If you’ve been objective about really considering what’s going on, this is fair enough. As I say, there’s a balance to be struck between your own sense of self, and the other person’s perception. You could well be right and them wrong. They might even have another agenda and are deliberately misunderstanding you or the situation

If this IS the case, what next?

This is where we have to move on, in terms of Emotional Intelligence, because you still have to manage your relationship with that person – influence them or whatever – in as productive a way as possible. And this will mean remaining self aware and confident.

No one should stop being self aware because they think they’re the one in the right.

5) Don’t be paranoid – impostor syndrome

I’ve already said that balance is the key here, and this is just as valid for leaders who LACK confidence on certain issues.

I worked with a senior leader recently who, whilst acknowledging that her colleagues respected her, felt deeply self conscious about her humble ‘working class’ roots. The fact that she had a strong accent, she felt, was betraying to everyone that she was a local girl made good. She saw this as a weak point, as she worked with a number of people at this senior level who had had better educational opportunities than she’d had, and who spoke with what she perceived to be a more refined accent.

The issue about her accent had taken on far more significance than it deserved. She was starting to feel uncomfortable in her role and to doubt her abilities – feeling like an imposter.

It took a considerable amount of coaching for her to arrive at the conclusion that her accent and background might actually be a source of inspiration for those further down the corporate ladder, who’d had a similar start to her own. In this case, what she saw as a weakness could actually be turned into a considerable strength.

Self awareness is NOT about denting our confidence and bringing us down to the level of other people’s perceptions.  It IS about genuinely evaluating our behaviours, how we come across, and the impact that we have on others, and building on this to develop our own abilities, and our relationships with others.

The leader who is not self aware is sticking their head in the sand … leaving their backside dangerously exposed.

Watch out over the next couple of weeks for the 3rd leadership skill that EVERYONE should develop: personal accountability.

Goal Setting Success Factor # 5 – Maintaining momentum and developing resilience

April 18, 2011

 Well, here we are at the final part of Yara’s Goal Setting Mini Series. Hundreds of you have read the series (thank you to you all!) and I’m shortly going to be formatting the series as an e-book, which will be downloadable FREE from the Yara website at http://www.yaraconsulting.com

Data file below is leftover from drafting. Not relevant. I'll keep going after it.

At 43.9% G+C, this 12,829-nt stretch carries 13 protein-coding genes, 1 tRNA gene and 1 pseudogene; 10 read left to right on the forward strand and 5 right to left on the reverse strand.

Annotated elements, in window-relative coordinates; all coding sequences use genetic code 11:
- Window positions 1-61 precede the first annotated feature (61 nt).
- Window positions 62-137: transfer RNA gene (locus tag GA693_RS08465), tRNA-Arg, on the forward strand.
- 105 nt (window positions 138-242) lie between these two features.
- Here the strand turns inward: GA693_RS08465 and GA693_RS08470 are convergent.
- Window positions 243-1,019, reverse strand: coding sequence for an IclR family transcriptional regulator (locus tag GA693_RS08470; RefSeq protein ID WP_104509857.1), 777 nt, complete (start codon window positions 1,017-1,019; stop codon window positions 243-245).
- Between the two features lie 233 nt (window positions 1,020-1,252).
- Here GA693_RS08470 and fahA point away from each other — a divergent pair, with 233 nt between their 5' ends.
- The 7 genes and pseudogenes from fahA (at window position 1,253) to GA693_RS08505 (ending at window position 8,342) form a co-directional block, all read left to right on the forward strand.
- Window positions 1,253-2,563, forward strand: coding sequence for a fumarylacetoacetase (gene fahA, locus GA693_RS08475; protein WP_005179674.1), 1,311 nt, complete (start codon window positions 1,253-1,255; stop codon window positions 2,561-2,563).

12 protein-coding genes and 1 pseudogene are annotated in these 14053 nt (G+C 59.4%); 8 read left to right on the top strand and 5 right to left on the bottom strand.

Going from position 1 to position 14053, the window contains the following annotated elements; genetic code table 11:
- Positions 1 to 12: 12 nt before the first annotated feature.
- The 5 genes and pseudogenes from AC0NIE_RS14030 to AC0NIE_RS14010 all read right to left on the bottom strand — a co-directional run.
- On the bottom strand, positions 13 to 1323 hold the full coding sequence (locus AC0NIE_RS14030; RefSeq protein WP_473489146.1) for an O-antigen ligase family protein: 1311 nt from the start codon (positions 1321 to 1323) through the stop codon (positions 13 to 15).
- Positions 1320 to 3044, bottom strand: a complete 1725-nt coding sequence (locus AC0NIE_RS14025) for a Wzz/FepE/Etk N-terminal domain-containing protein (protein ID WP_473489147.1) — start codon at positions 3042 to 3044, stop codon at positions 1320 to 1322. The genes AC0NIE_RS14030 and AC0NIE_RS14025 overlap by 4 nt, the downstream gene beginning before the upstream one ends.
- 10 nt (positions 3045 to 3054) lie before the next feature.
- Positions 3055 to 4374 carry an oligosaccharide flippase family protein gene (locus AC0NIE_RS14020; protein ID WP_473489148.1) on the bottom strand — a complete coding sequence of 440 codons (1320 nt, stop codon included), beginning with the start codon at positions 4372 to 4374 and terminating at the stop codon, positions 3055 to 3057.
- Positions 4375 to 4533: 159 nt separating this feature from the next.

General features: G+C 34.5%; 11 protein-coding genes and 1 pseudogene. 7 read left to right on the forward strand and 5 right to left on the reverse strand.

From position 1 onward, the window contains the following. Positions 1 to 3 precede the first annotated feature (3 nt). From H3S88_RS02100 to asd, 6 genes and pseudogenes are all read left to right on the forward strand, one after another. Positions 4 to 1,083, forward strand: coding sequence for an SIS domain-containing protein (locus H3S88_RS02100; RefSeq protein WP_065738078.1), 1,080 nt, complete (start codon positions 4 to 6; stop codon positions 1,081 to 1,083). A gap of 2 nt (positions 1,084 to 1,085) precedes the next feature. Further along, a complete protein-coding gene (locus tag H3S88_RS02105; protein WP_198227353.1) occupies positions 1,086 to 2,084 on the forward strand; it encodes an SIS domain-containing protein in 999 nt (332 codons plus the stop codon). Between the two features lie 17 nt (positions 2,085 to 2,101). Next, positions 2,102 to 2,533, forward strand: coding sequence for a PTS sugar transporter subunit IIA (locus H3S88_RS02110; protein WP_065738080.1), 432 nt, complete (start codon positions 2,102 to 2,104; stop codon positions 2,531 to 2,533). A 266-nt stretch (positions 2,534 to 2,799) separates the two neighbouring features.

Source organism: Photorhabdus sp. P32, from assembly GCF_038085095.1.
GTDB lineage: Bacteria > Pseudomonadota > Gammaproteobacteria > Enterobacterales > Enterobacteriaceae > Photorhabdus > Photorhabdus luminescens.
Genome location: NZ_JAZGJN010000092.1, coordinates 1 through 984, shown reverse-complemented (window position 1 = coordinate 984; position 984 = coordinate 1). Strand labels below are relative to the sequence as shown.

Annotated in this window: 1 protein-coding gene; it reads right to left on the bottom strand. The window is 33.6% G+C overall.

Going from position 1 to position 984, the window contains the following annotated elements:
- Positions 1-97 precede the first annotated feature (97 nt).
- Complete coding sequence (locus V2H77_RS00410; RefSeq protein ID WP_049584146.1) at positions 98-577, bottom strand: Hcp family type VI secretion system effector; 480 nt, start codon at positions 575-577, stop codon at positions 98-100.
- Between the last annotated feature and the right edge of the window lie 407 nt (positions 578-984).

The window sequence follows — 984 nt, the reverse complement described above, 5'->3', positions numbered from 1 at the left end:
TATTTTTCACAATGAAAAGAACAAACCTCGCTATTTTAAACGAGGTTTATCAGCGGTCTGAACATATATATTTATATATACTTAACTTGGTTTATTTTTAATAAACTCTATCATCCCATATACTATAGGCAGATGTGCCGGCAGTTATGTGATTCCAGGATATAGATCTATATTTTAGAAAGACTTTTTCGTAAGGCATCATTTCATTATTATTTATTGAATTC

Anyway, let’s get on with it!

A critical part of achieving your goals is the ability to maintain momentum and motivation, and to build resilience in the face of challenges.

Here are 5 key factors that will make a difference to your ability to keep going until you’ve achieved your goals.

1. Retain focus

Last year, a group of friends and I climbed Goat Fell, the mountain on the Isle of Arran, just off the coast of the West of Scotland. Living in Ayrshire, we can see the top of this mountain every day from the mainland … as long as it’s not cloudy.

We took the ferry across to the island … at which point our goal was no longer the romantic, cloud-swathed view on the horizon … it was much nearer, and looked a lot bigger, steeper and rockier close up than it did from across the water. Some goals can be like that: scarier up close.

If you don’t have a strong reason for carrying on, you probably won’t.

As we started to climb, it was a case of watching the ground close to our feet to make sure we didn’t stumble over rocks and vegetation. However, we stopped often to look at the top of the mountain, and to check that we were on the right path. If we HADN’T checked where we were against our destination, we might have been so focussed on the ground beneath our feet that we could have wandered into the ferns, left the path and got a bit lost.

Whilst you’re working away on the tasks you need to undertake to get to your goals, look up to ensure that you’re still heading in the right direction … and that the goal hasn’t moved. Re-align wherever necessary, and keep moving forward.

2. Enjoy your journey

On that climb up Goat Fell, though, we didn’t tromp relentlessly straight to the top of the mountain. At various points we stopped for breath, looked back at the view, and marvelled at how far we’d come.